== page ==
Pfizer will ask OK for the 3rd dose of Covid vaccine; blows always protect

Pfizer will ask OK for the 3rd dose of Covid vaccine; blows always protect

Pfizer is set to seek US permission for a third dose of its Covid-19 vaccine, saying on Thursday that another injection within 12 months could significantly boost immunity and possibly help ward off the latest disturbing mutant of the coronavirus.

Research in several countries shows that the Pfizer vaccine and other widely used Covid-19 vaccines offer strong protection against the highly contagious delta variant, which is spreading rapidly around the world and now accounts for most new infections in the United States. United.

Two doses of most vaccines are essential for building high levels of anti-virus antibodies against all versions of the coronavirus, not just the delta variant – and most countries around the world are still desperate to get those initial protective doses. as the pandemic continues to rage.

But antibodies naturally decline over time, so studies are also underway to tell if and when boosters might be needed.

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Pfizer’s Dr Mikael Dolsten told The Associated Press on Thursday that early data from the company’s booster study suggests that people’s antibody levels increase five to ten times after a third dose, compared to at their second dose months earlier.

In August, Pfizer plans to seek emergency clearance from the Food and Drug Administration for a third dose, he said.

Why might this be important to combat the delta variant?

Dolsten pointed to data from Britain and Israel showing that the Pfizer vaccine “neutralizes the delta variant very well.” The hypothesis, he said, is that when the antibodies drop low enough, the delta virus could eventually cause a mild infection before the immune system returns.

But FDA clearance would only be a first step – it wouldn’t automatically mean Americans would be offered recalls, warned Dr William Schaffner, a vaccine expert at Vanderbilt University Medical Center. Public health authorities should decide if they are really needed, especially since millions of people have no protection.

“The vaccines were designed to keep us out of the hospital” and continue to do so despite the more contagious delta variant, he said. Giving another dose would be “a huge effort as we are currently trying to get people to get the first dose.”

Currently, only about 48% of the U.S. population is fully vaccinated – and parts of the country have much lower vaccination rates, places where the delta variant is booming. On Thursday, Dr Rochelle Walensky, director of the Centers for Disease Control and Prevention, said this led to “two truths” – heavily immune swathes of America are returning to normal as hospitalizations increase in other places.

“This rapid increase is disturbing,” she said: A few weeks ago, the delta variant accounted for just over a quarter of new cases in the United States, but now it represents just over 50% – and in some places, like parts of the Midwest, up to 80 percent.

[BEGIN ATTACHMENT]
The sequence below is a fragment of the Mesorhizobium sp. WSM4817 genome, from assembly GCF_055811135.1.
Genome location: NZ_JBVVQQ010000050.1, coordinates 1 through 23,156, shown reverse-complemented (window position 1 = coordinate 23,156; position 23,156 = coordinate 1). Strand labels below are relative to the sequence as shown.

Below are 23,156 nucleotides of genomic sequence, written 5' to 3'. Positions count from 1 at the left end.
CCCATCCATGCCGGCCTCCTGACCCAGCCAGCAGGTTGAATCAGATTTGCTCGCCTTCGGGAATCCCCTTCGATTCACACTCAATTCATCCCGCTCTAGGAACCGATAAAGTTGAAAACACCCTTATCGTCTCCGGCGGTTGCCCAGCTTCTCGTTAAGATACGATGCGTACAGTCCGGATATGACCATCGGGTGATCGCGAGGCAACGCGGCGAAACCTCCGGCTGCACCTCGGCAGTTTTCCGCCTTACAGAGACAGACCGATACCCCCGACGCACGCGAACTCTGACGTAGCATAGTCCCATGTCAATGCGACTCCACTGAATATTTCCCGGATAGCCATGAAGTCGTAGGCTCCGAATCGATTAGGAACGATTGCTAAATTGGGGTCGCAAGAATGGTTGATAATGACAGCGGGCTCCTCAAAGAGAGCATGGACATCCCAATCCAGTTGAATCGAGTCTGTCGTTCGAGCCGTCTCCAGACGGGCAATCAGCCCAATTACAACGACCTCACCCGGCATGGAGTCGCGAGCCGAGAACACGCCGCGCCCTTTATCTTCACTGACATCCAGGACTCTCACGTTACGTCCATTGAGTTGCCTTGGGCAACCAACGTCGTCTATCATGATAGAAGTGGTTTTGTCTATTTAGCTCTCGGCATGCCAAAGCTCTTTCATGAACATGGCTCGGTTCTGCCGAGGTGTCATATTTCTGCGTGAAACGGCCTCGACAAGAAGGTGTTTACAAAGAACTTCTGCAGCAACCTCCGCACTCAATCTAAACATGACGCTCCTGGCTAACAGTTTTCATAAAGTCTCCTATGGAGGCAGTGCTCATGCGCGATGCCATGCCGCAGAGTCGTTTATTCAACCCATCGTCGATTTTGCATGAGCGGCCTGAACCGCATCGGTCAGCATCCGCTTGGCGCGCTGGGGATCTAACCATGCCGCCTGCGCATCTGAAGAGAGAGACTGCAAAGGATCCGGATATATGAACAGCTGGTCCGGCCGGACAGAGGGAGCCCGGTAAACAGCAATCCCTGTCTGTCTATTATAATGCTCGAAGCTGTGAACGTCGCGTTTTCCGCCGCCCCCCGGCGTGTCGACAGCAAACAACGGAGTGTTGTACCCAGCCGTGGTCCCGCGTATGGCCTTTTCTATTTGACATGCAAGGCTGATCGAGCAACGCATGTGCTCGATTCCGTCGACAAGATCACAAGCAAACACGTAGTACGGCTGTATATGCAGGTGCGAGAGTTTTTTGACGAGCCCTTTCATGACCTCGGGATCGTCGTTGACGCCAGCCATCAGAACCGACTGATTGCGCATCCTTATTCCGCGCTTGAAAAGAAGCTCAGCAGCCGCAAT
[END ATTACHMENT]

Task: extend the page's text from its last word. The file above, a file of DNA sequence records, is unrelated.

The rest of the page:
Also on Thursday, researchers at the Institut Pasteur in France reported new evidence that a full vaccination is essential.

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In lab tests, the blood of dozens of people who received their first dose of Pfizer or AstraZeneca vaccines “barely inhibited” the delta variant, the team reported in the journal Nature. But weeks after receiving their second dose, almost all had what the researchers considered to be an immune boost strong enough to neutralize the delta variant – even if it was a little less potent than against earlier versions of the virus.

French researchers also tested unvaccinated people who had survived a coronavirus attack and found their antibodies were four times less potent against the new mutant. But a single dose of the vaccine dramatically increased their antibody levels – triggering cross-protection against the delta variant and two other mutants, the study found. This supports public health recommendations that Covid-19 survivors get vaccinated rather than relying on natural immunity.

Laboratory experiments add to real-world data that mutations in the delta variant do not escape the most widely used vaccines in Western countries, but underscore that it is crucial to get more of the world vaccinated before the virus is no longer evolving.

British researchers have found that two doses of the Pfizer vaccine, for example, protect 96% against hospitalization with the delta variant and are 88% effective against symptomatic infections. The finding was echoed last weekend by Canadian researchers, while a report from Israel suggested that protection against mild delta infection may have declined, to 64%.

Whether fully vaccinated people should still wear masks in places where the delta variant is increasing is a growing question. In the United States, the CDC maintains that people who are fully vaccinated do not need to. Even before the arrival of the delta variant, vaccines weren’t perfect, but the best evidence suggests that if vaccinated people nonetheless contract the coronavirus, they will have much milder cases.

“Let me stress that if you’ve been vaccinated you get a very high level of protection,” Dr Anthony Fauci, the US government’s top infectious disease expert, said Thursday.

In the United States, case rates have been rising for weeks and the hospitalization rate has started to rise, rising 7% from the previous seven-day average, Walensky told reporters Thursday. However, deaths remain on the decline on average, which some experts say is at least in part due to high vaccination rates among people 65 and older – who are among the most likely to contract serious illness.

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